Enlightened Self-Interest and the Social Web

Wikipedia set Neutral Point of View (NPOV) as the standard for user generated content a few years ago. Much of the Wikipedia community is ideologically opposed to self-interest in any form. While obviously not ideologically opposed to originality or creativity, Wikipedia makes it clear that its role is to summarize accepted wisdom, not to break new ground. Wikipedia is an ideologically collectivist organization built around creating reliable reference content. Capitalists like myself must tip our hats to them, because they’ve done a fantastic job creating a great resource that delivers great benefit to many people.

Twitter followers
Twitter followers

But the social norms of the Web have changed, and Wikipedia is now the outlier. The Age of Anonymity has ended. Most people now log on to the Social Web with their real identities and build their real reputations.

The golden rule of the Social Web is Serve the Community, Then Serve Yourself.

The Web rewards originality, creativity, and individuality. The younger generations don’t seem to flinch from the ideas of self-interest, self-promotion, or profit. It just has to be done in good taste, and while serving others first. Wikipedia was about the collective. Social Media is about individuals being themselves and coming together.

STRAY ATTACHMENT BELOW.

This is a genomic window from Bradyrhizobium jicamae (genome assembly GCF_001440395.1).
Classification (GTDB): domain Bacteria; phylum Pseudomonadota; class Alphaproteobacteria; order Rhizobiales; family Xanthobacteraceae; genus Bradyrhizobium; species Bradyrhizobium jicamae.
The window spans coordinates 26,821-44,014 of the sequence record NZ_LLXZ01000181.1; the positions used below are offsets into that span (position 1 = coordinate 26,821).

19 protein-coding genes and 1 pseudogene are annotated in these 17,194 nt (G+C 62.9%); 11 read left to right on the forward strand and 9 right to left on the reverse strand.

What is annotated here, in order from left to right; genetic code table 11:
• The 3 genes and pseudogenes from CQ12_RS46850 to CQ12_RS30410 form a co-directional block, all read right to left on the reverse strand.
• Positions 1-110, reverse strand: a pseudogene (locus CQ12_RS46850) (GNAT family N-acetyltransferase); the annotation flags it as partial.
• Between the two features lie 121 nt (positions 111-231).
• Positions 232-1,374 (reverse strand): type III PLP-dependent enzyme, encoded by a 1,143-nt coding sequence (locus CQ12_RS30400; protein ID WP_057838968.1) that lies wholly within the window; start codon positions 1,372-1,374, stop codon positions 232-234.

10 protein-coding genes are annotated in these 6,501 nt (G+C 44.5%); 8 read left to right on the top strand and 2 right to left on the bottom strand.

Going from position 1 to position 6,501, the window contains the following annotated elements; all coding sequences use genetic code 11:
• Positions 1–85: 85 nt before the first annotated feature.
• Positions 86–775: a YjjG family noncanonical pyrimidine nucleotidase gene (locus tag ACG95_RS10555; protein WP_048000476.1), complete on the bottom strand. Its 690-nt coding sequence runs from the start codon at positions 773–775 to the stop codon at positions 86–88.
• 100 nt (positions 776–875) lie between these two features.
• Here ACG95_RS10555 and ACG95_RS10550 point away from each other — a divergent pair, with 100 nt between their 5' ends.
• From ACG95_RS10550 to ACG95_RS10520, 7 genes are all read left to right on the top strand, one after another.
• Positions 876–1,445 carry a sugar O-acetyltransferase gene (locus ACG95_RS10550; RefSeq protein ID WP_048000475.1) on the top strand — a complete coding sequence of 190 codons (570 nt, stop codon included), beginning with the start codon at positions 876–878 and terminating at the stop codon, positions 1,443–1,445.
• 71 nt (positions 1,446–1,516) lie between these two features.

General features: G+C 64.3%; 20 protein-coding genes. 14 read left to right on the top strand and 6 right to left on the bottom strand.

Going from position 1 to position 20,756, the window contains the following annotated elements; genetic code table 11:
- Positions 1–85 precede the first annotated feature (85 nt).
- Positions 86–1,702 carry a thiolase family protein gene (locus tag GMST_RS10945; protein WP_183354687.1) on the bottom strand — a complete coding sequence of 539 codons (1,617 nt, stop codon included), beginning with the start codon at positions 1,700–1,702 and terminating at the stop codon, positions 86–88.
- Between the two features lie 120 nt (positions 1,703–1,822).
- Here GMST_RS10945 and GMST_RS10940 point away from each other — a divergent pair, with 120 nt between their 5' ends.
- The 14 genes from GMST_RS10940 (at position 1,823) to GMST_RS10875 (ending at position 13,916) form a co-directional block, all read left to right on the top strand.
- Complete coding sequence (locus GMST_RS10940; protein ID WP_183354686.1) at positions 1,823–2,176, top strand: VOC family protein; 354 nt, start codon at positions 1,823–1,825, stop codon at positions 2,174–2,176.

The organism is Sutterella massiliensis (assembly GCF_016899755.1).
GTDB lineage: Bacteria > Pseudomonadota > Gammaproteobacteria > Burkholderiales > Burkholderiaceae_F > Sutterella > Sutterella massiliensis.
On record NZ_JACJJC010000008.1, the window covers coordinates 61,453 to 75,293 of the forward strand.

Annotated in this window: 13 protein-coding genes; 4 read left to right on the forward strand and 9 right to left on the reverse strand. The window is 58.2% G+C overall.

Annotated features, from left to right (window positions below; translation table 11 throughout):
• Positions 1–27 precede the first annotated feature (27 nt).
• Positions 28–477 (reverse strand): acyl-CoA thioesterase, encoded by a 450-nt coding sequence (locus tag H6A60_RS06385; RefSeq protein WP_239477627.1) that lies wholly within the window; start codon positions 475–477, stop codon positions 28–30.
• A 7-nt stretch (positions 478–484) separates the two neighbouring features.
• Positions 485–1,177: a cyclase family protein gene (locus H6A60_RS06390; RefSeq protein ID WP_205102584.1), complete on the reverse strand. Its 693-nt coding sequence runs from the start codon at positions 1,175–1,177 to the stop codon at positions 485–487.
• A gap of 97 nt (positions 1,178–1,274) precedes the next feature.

The Social Web has moved past post Gordon Gecko (“Greed is good. Greed works!”) capitalism and collectivist visions. It’s developing more along the lines of what Adam Smith (the moralist often credited with being the father of capitalism) called enlightened self-interest. The Social Web has also largely moved past the dichotomy of Express Yourself vs. Conform. It’s about being the best version of yourself, respecting others’ individualities, and coming together.

This is good news for you if you’re trying to use the Social Web to grow your business and reputation. It’s good news if you’re trying to be your best self and to bond with others. I think it’s also good news for society.